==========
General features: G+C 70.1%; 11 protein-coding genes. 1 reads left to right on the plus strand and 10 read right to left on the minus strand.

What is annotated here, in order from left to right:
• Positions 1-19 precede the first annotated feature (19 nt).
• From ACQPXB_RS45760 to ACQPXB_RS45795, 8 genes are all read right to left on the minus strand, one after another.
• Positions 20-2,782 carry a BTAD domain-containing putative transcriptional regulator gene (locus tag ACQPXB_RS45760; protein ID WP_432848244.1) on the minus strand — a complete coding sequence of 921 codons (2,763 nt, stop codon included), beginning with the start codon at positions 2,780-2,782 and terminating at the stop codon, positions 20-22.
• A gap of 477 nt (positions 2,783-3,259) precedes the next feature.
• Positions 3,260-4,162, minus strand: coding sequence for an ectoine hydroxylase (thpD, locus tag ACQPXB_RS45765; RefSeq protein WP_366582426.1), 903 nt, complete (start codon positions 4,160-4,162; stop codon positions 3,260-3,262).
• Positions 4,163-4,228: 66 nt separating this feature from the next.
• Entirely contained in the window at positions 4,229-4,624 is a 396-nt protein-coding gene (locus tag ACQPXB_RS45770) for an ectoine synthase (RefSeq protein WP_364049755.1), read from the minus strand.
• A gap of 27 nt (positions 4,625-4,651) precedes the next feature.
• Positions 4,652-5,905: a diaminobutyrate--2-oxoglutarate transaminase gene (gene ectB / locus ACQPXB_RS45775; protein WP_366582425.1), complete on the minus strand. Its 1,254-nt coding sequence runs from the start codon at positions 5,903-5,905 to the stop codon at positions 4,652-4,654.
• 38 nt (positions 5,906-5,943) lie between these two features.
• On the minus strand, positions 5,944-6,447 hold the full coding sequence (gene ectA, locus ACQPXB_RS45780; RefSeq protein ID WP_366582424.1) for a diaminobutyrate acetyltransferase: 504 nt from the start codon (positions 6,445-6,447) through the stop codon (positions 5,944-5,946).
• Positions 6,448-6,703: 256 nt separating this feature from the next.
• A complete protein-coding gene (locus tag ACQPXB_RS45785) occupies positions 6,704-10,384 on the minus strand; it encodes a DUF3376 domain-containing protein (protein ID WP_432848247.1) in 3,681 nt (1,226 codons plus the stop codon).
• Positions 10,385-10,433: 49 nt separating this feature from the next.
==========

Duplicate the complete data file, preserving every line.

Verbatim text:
General features: G+C 70.1%; 11 protein-coding genes. 1 reads left to right on the plus strand and 10 read right to left on the minus strand.

What is annotated here, in order from left to right:
• Positions 1-19 precede the first annotated feature (19 nt).
• From ACQPXB_RS45760 to ACQPXB_RS45795, 8 genes are all read right to left on the minus strand, one after another.
• Positions 20-2,782 carry a BTAD domain-containing putative transcriptional regulator gene (locus tag ACQPXB_RS45760; protein ID WP_432848244.1) on the minus strand — a complete coding sequence of 921 codons (2,763 nt, stop codon included), beginning with the start codon at positions 2,780-2,782 and terminating at the stop codon, positions 20-22.
• A gap of 477 nt (positions 2,783-3,259) precedes the next feature.
• Positions 3,260-4,162, minus strand: coding sequence for an ectoine hydroxylase (thpD, locus tag ACQPXB_RS45765; RefSeq protein WP_366582426.1), 903 nt, complete (start codon positions 4,160-4,162; stop codon positions 3,260-3,262).
• Positions 4,163-4,228: 66 nt separating this feature from the next.
• Entirely contained in the window at positions 4,229-4,624 is a 396-nt protein-coding gene (locus tag ACQPXB_RS45770) for an ectoine synthase (RefSeq protein WP_364049755.1), read from the minus strand.
• A gap of 27 nt (positions 4,625-4,651) precedes the next feature.
• Positions 4,652-5,905: a diaminobutyrate--2-oxoglutarate transaminase gene (gene ectB / locus ACQPXB_RS45775; protein WP_366582425.1), complete on the minus strand. Its 1,254-nt coding sequence runs from the start codon at positions 5,903-5,905 to the stop codon at positions 4,652-4,654.
• 38 nt (positions 5,906-5,943) lie between these two features.
• On the minus strand, positions 5,944-6,447 hold the full coding sequence (gene ectA, locus ACQPXB_RS45780; RefSeq protein ID WP_366582424.1) for a diaminobutyrate acetyltransferase: 504 nt from the start codon (positions 6,445-6,447) through the stop codon (positions 5,944-5,946).
• Positions 6,448-6,703: 256 nt separating this feature from the next.
• A complete protein-coding gene (locus tag ACQPXB_RS45785) occupies positions 6,704-10,384 on the minus strand; it encodes a DUF3376 domain-containing protein (protein ID WP_432848247.1) in 3,681 nt (1,226 codons plus the stop codon).
• Positions 10,385-10,433: 49 nt separating this feature from the next.